Register Forgot login?

© 2002-2018
Encyclopaedia Metallum

Best viewed
without Internet Explorer,
in 1280 x 960 resolution
or higher.

Of archetypes and dragon boats. - 74%

hells_unicorn, March 8th, 2018
Written based on this version: 1993, Cassette, Independent

This little demo is quite different from most of what Amon Amarth would put out, and actually doesn’t fully fit the style they have consistently exhibited since. Although the traditional melodic approach of older metal styles is heavily present, the predominance of the blast beats, as well as the complexity of the guitar riffs hint at a combination of thrash and earlier technical death influences. Johan Hegg’s characteristic Viking growls are probably the only thing that really allows the listener to identify this as the same band heard on “Once sent from the Golden Hall” and so forth.

The production on here is fairly rough, even considering that these songs were probably tweaked during the remix to achieve the best sound on what was likely a poor original product. This is mostly noticeable in the drums, particularly the tinny sound that the snare exhibits and the somewhat flat sound of the bass drums. The guitars are dark and heavy, almost flirting with sounding sludgy at times, resulting with a set of tremolo picked melodies that sound a bit muddled.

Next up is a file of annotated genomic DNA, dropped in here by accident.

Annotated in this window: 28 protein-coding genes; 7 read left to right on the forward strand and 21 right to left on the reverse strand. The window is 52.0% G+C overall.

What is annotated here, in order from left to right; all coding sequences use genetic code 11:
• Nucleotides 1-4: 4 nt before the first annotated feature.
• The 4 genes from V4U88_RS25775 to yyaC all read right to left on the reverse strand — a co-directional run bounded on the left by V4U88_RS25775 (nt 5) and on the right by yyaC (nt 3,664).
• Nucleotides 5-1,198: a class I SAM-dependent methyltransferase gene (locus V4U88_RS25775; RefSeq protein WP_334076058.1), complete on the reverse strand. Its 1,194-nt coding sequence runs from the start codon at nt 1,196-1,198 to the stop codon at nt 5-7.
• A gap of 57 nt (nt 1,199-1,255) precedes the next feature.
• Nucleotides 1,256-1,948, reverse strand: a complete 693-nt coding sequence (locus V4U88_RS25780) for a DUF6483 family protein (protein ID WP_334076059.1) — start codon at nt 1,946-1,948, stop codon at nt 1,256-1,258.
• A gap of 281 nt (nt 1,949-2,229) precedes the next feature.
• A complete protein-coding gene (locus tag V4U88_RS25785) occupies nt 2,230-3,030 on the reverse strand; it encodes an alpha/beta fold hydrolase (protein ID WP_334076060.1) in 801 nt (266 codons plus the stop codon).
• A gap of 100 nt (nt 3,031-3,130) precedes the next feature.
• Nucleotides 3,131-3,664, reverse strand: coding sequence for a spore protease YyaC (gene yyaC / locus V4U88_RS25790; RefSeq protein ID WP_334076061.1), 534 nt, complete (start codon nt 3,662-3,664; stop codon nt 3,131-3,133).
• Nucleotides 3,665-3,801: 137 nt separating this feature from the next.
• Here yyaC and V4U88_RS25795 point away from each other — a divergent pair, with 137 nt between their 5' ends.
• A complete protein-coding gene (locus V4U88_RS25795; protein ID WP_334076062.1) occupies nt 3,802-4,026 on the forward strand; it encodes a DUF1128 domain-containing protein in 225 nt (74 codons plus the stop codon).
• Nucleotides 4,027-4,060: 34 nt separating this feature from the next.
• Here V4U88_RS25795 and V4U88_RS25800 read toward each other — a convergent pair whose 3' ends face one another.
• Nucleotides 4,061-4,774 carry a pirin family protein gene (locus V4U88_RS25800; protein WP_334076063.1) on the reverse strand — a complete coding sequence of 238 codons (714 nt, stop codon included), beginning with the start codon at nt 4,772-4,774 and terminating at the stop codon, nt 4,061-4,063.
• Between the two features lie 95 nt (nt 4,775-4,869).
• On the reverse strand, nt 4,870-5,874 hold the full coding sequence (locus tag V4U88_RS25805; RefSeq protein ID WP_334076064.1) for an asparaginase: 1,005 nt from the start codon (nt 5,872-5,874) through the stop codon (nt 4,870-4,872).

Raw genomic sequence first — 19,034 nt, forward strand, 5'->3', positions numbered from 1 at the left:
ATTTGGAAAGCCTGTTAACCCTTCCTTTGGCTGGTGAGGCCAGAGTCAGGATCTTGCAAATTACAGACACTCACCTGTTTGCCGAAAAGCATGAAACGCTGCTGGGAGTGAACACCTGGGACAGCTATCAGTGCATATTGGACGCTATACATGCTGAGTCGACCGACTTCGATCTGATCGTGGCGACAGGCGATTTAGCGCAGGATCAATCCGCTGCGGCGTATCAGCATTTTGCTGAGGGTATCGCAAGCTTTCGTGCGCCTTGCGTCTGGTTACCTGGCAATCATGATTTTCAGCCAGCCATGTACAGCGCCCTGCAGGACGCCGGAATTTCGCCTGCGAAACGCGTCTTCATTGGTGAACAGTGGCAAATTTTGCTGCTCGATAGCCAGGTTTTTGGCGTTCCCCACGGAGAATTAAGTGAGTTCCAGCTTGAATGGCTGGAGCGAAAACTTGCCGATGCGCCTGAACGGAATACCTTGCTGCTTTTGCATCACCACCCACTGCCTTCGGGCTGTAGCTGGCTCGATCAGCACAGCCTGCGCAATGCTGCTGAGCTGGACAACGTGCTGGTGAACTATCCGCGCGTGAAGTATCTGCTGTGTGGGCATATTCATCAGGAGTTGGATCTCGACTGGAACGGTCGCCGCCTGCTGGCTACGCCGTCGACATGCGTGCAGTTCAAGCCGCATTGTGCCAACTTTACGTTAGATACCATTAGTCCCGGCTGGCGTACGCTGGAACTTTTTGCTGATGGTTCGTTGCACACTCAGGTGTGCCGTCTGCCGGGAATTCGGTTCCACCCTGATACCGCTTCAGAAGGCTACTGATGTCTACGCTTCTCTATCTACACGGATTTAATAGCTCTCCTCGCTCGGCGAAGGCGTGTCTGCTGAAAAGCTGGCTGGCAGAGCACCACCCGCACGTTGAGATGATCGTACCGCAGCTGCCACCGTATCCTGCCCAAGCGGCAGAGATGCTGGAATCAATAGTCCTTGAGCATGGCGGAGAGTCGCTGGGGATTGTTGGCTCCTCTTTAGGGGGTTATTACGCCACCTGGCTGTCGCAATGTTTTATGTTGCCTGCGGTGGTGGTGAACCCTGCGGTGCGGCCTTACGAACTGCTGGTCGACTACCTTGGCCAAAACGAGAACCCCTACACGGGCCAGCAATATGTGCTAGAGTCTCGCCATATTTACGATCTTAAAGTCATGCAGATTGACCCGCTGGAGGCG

The two best songs on here are the ones that would later be re-recorded and appear on later LPs. “Risen from the Sea” is the catchiest of the mix, and probably the least speedy and aggressive of the lot. It features a principle melodic opening riff that is easily remembered, and the general mid-tempo feel that dominates most of their material. By contrast, “Thor Arise” is the most aggressive and rapidly shifting beast in the fold, featuring the most brutal vocal performance I’ve heard out of Hegg yet. The melodic leads that come in and out are nicely realized, but the true strength is found in the lower end riffs, particularly during the occasional slower sections.

The remaining original songs on here are well done, but not quite as well put together and don’t stick in your memory like the other two tend to. The remake of “Sabbath Bloody Sabbath” is my only real complaint on here; it just plods along and doesn’t see any real contrast due to the lack of an acoustic section. I’ve heard worse versions of this song, but I tend to prefer sung versions to grunted ones, not to mention ones that have the guitar solo still in it.

The only place I know of where one can attain this demo is on the Special Edition “Versus the World” release. It does give an interesting perspective on the humble beginnings of this band in 1993, which coincided with the transformation of death metal from a technically oriented style like thrash was in the 80s into a darker, more atonal and less technically minded affair. It’s my least favorite of all the additional treats included on the mentioned album, but solid nonetheless.

(Originally written on April 26th, 2007)